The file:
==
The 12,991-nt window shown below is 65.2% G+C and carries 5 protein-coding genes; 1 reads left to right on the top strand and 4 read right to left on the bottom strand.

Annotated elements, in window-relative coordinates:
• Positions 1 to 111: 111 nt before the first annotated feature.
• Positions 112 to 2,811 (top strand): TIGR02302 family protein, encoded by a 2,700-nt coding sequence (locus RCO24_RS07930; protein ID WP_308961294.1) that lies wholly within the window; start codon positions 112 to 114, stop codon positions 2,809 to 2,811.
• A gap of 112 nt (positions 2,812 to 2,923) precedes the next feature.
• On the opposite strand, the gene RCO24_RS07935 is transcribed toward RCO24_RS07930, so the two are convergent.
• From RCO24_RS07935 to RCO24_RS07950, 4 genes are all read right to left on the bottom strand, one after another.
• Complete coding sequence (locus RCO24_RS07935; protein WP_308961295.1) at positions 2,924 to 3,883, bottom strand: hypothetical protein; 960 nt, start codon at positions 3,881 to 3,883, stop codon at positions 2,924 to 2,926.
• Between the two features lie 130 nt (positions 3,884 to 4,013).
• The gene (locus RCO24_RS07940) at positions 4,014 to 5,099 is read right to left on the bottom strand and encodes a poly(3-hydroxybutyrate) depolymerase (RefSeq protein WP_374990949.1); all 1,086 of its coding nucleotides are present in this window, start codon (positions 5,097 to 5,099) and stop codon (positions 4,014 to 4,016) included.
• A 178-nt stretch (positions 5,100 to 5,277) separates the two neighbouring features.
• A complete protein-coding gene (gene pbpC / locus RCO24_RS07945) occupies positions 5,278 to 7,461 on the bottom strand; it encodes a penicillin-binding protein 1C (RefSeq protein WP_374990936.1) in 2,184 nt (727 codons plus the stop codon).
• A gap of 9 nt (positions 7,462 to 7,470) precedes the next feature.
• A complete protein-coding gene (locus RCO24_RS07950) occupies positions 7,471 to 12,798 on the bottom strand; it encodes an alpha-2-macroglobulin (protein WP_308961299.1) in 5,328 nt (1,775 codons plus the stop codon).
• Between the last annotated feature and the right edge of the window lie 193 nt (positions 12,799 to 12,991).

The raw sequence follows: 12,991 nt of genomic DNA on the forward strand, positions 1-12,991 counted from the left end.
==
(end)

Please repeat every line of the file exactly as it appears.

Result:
The 12,991-nt window shown below is 65.2% G+C and carries 5 protein-coding genes; 1 reads left to right on the top strand and 4 read right to left on the bottom strand.

Annotated elements, in window-relative coordinates:
• Positions 1 to 111: 111 nt before the first annotated feature.
• Positions 112 to 2,811 (top strand): TIGR02302 family protein, encoded by a 2,700-nt coding sequence (locus RCO24_RS07930; protein ID WP_308961294.1) that lies wholly within the window; start codon positions 112 to 114, stop codon positions 2,809 to 2,811.
• A gap of 112 nt (positions 2,812 to 2,923) precedes the next feature.
• On the opposite strand, the gene RCO24_RS07935 is transcribed toward RCO24_RS07930, so the two are convergent.
• From RCO24_RS07935 to RCO24_RS07950, 4 genes are all read right to left on the bottom strand, one after another.
• Complete coding sequence (locus RCO24_RS07935; protein WP_308961295.1) at positions 2,924 to 3,883, bottom strand: hypothetical protein; 960 nt, start codon at positions 3,881 to 3,883, stop codon at positions 2,924 to 2,926.
• Between the two features lie 130 nt (positions 3,884 to 4,013).
• The gene (locus RCO24_RS07940) at positions 4,014 to 5,099 is read right to left on the bottom strand and encodes a poly(3-hydroxybutyrate) depolymerase (RefSeq protein WP_374990949.1); all 1,086 of its coding nucleotides are present in this window, start codon (positions 5,097 to 5,099) and stop codon (positions 4,014 to 4,016) included.
• A 178-nt stretch (positions 5,100 to 5,277) separates the two neighbouring features.
• A complete protein-coding gene (gene pbpC / locus RCO24_RS07945) occupies positions 5,278 to 7,461 on the bottom strand; it encodes a penicillin-binding protein 1C (RefSeq protein WP_374990936.1) in 2,184 nt (727 codons plus the stop codon).
• A gap of 9 nt (positions 7,462 to 7,470) precedes the next feature.
• A complete protein-coding gene (locus RCO24_RS07950) occupies positions 7,471 to 12,798 on the bottom strand; it encodes an alpha-2-macroglobulin (protein WP_308961299.1) in 5,328 nt (1,775 codons plus the stop codon).
• Between the last annotated feature and the right edge of the window lie 193 nt (positions 12,799 to 12,991).

The raw sequence follows: 12,991 nt of genomic DNA on the forward strand, positions 1-12,991 counted from the left end.